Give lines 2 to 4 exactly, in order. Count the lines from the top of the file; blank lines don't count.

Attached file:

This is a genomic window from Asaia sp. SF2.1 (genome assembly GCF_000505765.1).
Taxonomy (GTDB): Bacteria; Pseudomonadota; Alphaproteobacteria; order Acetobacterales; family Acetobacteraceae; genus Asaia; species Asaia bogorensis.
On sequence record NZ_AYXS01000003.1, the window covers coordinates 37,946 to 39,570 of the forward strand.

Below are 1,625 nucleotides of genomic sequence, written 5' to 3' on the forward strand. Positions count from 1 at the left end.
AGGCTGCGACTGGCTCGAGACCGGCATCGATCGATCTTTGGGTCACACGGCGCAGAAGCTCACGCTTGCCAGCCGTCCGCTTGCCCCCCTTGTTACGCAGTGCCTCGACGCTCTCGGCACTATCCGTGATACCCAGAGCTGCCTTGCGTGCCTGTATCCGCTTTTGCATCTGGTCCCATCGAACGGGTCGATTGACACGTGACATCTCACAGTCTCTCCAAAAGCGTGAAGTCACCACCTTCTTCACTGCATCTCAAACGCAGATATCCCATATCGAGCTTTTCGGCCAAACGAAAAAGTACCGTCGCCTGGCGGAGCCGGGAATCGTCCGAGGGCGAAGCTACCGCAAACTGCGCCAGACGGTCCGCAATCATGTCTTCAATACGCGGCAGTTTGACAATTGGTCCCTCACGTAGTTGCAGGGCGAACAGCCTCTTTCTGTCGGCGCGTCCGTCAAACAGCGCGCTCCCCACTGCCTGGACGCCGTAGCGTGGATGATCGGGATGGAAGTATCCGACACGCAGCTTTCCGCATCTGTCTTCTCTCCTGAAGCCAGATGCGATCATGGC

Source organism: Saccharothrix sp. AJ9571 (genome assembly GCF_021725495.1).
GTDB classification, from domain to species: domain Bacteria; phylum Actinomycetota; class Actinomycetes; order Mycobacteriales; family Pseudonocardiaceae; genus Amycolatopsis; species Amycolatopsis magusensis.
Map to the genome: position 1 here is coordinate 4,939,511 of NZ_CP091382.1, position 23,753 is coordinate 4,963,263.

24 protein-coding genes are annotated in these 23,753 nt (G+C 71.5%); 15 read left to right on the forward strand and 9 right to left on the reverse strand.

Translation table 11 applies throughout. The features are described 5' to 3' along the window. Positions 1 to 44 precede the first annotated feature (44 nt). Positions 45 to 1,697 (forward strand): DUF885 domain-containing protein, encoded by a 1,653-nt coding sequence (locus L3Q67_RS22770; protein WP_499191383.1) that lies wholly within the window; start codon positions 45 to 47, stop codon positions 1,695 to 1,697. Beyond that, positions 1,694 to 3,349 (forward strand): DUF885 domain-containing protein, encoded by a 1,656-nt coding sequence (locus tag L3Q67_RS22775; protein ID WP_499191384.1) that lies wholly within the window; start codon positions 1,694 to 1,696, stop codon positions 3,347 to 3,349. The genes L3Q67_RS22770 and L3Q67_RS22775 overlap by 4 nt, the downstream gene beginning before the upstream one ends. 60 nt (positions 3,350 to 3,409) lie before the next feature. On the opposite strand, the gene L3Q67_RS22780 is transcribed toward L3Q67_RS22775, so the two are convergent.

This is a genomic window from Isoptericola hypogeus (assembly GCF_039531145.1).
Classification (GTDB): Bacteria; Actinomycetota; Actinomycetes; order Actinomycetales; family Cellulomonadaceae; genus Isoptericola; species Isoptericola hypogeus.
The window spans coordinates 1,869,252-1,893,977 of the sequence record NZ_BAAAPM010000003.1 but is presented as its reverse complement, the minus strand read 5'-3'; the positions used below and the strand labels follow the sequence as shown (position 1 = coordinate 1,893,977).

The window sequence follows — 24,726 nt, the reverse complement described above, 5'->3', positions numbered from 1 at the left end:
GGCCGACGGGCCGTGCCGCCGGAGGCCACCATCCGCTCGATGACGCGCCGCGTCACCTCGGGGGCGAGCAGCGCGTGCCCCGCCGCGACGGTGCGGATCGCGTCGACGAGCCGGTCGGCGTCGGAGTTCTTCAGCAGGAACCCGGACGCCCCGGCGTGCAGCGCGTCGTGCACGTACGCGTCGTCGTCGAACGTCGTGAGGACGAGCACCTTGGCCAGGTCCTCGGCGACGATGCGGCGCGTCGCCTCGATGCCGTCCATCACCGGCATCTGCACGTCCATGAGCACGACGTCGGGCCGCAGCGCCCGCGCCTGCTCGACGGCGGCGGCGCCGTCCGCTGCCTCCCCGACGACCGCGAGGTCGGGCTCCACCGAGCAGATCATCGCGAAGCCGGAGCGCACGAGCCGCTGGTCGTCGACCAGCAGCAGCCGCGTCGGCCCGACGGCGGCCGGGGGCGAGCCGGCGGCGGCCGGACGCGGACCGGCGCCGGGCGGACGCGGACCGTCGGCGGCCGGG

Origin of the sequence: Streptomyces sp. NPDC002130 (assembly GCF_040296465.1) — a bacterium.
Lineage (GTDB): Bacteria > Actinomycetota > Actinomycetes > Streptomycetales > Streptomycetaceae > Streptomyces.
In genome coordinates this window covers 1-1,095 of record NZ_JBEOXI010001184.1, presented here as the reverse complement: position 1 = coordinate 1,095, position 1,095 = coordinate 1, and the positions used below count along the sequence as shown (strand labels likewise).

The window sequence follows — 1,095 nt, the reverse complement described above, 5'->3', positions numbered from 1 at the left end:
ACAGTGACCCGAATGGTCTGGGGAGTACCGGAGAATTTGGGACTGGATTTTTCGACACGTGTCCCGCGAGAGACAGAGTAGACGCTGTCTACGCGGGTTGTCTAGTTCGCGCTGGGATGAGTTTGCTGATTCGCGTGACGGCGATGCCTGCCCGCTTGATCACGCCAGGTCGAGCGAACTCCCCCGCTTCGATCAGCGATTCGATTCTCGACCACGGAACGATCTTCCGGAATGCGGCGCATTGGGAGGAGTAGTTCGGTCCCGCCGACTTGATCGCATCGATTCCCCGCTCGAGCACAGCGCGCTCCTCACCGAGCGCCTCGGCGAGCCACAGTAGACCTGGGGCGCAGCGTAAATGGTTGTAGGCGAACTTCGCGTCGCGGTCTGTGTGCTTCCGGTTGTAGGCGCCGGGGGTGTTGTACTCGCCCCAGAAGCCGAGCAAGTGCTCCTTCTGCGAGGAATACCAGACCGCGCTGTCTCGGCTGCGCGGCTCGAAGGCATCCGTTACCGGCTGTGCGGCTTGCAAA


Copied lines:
Taxonomy (GTDB): Bacteria; Pseudomonadota; Alphaproteobacteria; order Acetobacterales; family Acetobacteraceae; genus Asaia; species Asaia bogorensis.
On sequence record NZ_AYXS01000003.1, the window covers coordinates 37,946 to 39,570 of the forward strand.

Below are 1,625 nucleotides of genomic sequence, written 5' to 3' on the forward strand. Positions count from 1 at the left end.